Research Says Social Interaction Is 'Less Rewarding For Cocaine Users'
Led by a research team from the University of Zurich, and published in Proceedings of the National Academy of Sciences, a new study shows that treatment for cocaine addicts should also include therapy in social training. But why?
The study indicated that people who use cocaine regularly (primarily cocaine addicts) are more likely to have problems feeling empathy for others, and often don't enjoy social interaction. Those who do not use cocaine regularly tend to feel greater pleasure from social interactions in comparison.
Cocaine is very popular drug in many parts of the world including the US. The National Survey on Drug Use and Health (NSDUH) estimated that were 1.9 million past-month cocaine users in the US in 2008. The effects of cocaine use include short-term energy boosts, euphoria and a general sense of well-being. But drug-researchers have also wondered whether or not cocaine affects the user's social skills. The results of the research study were the following:
- Cocaine users had difficulty understanding the perspective of others
- Showed less emotional empathy
- Had difficulty detecting emotions from others
- Claimed to have few social interactions
- Did not show interest in social interactions
Researchers believe that cocaine users avoid social interaction because they don't find pleasure in those activities, and find little reward in them.
Weaker activity in the "medial orbitfrontal cortex" part of the brain is linked to fewer social interactions in people, which was found prominently in cocaine users. "Cocaine users perceive social exchange as less positive and rewarding compared to people who do not use this stimulant," says Boris Quednow, one of the researchers at the Psychiatric Hospital of the University of Zurich.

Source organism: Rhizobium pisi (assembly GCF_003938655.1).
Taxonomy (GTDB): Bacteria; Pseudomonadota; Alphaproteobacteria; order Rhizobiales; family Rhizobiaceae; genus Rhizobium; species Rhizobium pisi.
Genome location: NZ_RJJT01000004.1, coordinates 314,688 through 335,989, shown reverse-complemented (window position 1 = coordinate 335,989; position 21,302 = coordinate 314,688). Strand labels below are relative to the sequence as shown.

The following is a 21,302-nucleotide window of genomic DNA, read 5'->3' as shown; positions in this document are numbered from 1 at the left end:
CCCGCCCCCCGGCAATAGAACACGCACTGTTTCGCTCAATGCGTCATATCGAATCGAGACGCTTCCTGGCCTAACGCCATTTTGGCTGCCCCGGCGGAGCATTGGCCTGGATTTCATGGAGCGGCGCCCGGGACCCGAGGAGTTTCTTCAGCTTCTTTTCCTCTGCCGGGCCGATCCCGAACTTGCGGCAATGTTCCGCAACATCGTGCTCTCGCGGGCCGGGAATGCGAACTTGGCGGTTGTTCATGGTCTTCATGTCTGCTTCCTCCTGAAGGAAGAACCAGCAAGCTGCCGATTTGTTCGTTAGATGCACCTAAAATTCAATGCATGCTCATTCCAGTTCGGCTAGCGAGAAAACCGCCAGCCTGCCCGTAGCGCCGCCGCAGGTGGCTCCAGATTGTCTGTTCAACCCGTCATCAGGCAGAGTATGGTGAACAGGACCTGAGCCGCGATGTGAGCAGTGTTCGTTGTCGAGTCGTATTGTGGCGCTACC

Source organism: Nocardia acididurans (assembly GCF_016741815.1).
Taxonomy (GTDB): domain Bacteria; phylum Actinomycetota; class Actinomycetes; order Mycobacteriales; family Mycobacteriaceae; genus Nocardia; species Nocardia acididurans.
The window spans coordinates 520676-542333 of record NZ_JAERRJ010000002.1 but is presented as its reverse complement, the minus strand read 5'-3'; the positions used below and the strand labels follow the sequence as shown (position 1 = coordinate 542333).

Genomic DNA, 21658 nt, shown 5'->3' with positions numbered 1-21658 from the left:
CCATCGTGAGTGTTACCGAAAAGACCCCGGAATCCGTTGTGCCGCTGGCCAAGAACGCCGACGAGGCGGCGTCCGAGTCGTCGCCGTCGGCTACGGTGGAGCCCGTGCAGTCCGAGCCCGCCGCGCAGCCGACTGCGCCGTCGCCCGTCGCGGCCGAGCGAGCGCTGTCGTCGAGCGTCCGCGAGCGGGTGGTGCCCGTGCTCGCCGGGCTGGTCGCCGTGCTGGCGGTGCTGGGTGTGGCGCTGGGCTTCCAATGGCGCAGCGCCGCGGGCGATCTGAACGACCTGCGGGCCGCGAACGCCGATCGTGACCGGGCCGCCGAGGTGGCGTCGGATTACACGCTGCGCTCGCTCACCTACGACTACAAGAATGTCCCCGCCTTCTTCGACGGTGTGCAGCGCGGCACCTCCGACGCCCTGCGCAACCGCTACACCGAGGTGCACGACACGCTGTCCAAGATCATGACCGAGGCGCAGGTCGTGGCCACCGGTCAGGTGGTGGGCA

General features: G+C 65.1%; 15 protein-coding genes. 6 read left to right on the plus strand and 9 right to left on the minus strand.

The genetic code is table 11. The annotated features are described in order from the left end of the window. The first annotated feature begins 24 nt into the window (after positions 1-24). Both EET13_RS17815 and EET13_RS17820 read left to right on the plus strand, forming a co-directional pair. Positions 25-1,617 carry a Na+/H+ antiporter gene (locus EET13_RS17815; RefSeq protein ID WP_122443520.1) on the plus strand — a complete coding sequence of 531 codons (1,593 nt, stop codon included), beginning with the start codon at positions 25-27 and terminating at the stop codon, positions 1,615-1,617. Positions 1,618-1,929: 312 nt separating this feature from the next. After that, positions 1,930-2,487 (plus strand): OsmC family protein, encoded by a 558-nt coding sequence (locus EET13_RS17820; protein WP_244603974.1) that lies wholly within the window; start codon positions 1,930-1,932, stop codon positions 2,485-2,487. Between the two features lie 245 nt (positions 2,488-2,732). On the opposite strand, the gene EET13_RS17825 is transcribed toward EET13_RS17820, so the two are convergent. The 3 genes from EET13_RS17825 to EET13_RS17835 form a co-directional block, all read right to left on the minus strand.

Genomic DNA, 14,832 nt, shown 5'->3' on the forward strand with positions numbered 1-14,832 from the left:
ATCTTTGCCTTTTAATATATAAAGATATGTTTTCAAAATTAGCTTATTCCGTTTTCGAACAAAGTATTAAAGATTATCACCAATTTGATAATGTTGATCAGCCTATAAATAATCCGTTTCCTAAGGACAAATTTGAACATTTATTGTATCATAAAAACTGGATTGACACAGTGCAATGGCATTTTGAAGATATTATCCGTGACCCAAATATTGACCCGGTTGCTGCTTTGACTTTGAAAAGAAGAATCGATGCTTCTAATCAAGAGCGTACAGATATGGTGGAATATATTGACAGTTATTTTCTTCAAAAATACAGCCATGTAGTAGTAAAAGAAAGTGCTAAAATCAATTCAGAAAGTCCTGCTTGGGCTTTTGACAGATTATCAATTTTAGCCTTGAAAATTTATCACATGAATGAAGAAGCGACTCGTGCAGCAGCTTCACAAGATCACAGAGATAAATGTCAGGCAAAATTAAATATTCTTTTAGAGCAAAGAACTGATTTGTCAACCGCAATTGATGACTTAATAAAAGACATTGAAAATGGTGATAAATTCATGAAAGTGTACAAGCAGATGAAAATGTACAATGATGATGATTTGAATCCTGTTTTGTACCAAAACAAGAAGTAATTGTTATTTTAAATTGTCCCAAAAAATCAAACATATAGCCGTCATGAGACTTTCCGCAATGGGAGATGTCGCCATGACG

These behaviors may lead cocaine addicts to lose supportive social contacts over time, such as close friends and relatives, causing the addiction to be harder to manage and can even make the addiction worse. The user may become a recluse in and continue to abuse cocaine more and more because of this lack of social interaction.
The end-result of the study concluded that when it comes to treating cocaine addicts for their addiction, social interaction should be re-learned as a form of therapy. "Social skills, such as empathy, mental perspective talking, and prosocial behavior, should be trained...to enhance the efficacy and sustainability of the treatment."
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